The staff and students gathered outside Jefferson Elementary School in Richland didn't know what to expect.
They were about to crack open a time capsule that was hidden behind a cornerstone in 1982, when the school's newest wing debuted.
What could be inside? Perhaps drawings or school work from the now-adult students? Maybe some photos?
Bobbi Buttars, principal of the Richland school, couldn't help but chuckle when the first item came out.
It was a phone book.
"Do you guys know what a phone book is?" she asked the kids, using a megaphone.
Hundreds of little voices hollered back in unison: "No!"
Jefferson is moving to a new building in the fall, and it seemed fitting to open the time capsule ahead of the transition, Buttars said.
The 1982 building isn't going anywhere; it's becoming the district's preschool center. But the school and its students and staffers will be in a new 65,000-square-foot facility on the same central Richland site.
The ceremony Friday drew former teachers and administrators, including Jerry Lane, who was principal in 1982.
Now living in Texas, he called Buttars a while back to alert her to the time capsule.
The 77-year-old traveled to the Tri-Cities to see it opened.
Lane remembers when the time capsule was assembled, but he didn't recall what was placed inside.
"I forgot that we put the phone book in. That was a good one," he said.
The capsule also had a Tri-City brochure, some coins, school board meeting minutes, newspaper articles and other items.
The new Jefferson building is being paid for through a $98 million bond approved by district voters in 2013.
The measure also included replacing Lewis and Clark, Marcus Whitman and Sacajawea elementary schools and building the new Orchard Elementary School and Leona Libby Middle School.
For a time, Jefferson was a source of tension in the district. The 2013 bond proposal originally called for converting it from a K-5 facility into a site for the district's homeschool program. But parents objected, and the school board agreed to change the plan so that Jefferson would remain an elementary school, with improvements made to its oldest wing, dating to 1953.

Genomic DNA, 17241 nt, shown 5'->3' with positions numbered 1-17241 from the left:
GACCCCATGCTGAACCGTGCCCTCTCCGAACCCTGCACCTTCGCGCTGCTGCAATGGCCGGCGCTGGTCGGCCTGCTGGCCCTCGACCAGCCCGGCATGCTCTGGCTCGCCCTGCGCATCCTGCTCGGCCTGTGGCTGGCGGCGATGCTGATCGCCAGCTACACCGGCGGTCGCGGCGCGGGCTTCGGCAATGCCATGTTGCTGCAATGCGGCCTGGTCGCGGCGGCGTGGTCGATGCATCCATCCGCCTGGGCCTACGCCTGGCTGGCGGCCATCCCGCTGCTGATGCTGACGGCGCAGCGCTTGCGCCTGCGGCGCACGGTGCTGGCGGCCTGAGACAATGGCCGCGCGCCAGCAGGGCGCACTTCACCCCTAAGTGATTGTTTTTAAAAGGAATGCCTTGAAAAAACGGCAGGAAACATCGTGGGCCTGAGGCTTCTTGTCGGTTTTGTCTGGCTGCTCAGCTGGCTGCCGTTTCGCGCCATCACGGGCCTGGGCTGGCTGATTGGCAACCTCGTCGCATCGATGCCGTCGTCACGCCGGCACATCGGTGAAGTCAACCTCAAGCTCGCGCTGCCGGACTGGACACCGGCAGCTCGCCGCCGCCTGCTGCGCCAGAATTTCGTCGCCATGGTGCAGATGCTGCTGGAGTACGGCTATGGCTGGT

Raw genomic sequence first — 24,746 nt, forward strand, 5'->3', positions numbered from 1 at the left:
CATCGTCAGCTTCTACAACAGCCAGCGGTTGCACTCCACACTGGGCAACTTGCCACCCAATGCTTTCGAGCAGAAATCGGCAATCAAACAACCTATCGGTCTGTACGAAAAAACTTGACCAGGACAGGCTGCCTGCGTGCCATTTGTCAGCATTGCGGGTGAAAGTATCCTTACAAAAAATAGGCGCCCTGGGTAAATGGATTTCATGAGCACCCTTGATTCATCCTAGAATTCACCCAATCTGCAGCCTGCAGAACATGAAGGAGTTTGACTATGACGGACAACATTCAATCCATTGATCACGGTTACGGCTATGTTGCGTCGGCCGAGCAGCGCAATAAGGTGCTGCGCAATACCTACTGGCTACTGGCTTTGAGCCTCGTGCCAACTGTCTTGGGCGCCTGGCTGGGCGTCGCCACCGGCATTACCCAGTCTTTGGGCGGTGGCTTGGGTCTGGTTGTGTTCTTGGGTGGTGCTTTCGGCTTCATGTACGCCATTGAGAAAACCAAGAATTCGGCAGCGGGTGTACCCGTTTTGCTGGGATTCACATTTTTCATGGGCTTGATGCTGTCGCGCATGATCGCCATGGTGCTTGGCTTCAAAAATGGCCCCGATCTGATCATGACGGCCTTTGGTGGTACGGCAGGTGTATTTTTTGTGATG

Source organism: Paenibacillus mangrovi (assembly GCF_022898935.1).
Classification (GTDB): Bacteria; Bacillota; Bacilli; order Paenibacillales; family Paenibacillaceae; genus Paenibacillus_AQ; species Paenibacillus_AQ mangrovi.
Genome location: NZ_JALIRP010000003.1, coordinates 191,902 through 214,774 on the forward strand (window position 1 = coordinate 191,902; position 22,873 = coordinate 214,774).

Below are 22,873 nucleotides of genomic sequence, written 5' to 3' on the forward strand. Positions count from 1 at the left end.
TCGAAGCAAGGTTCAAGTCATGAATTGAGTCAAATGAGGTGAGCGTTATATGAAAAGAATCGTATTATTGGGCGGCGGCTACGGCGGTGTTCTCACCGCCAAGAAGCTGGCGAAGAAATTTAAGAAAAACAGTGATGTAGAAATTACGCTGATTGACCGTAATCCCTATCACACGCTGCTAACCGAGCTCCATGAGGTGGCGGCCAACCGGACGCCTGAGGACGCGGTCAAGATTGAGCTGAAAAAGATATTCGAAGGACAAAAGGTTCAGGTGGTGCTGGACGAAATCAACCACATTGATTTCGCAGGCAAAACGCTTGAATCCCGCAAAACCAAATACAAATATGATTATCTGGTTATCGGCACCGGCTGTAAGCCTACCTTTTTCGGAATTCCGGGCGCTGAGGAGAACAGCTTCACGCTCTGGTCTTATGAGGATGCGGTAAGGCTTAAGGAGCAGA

Eventually, the board decided to rebuild the school. The 1953 wing is set to be demolished.
Buttars said her staff and students are excited about their new building.
They plan to assemble their own time capsule. It'll include work created by the kids, plus the phone book and some other items from the 1982 time capsule. And, of course, a lot of love.
"You can tell by everyone who was here (at the ceremony) how much we love kids. The kids always come first. That's what we have going on right now in the Richland School District— kids always come first," Buttars said.
And that's her hope for the coming years at the school — that the tradition continues, she said.
Lane said much the same thing. He was principal at Jefferson for more than two decades, retiring in the 1990s.
His teachers and other employees poured their hearts into their students. When the next time capsule is opened however many years down the road, "I hope they're doing as good a job teaching kids as my staff did," he said.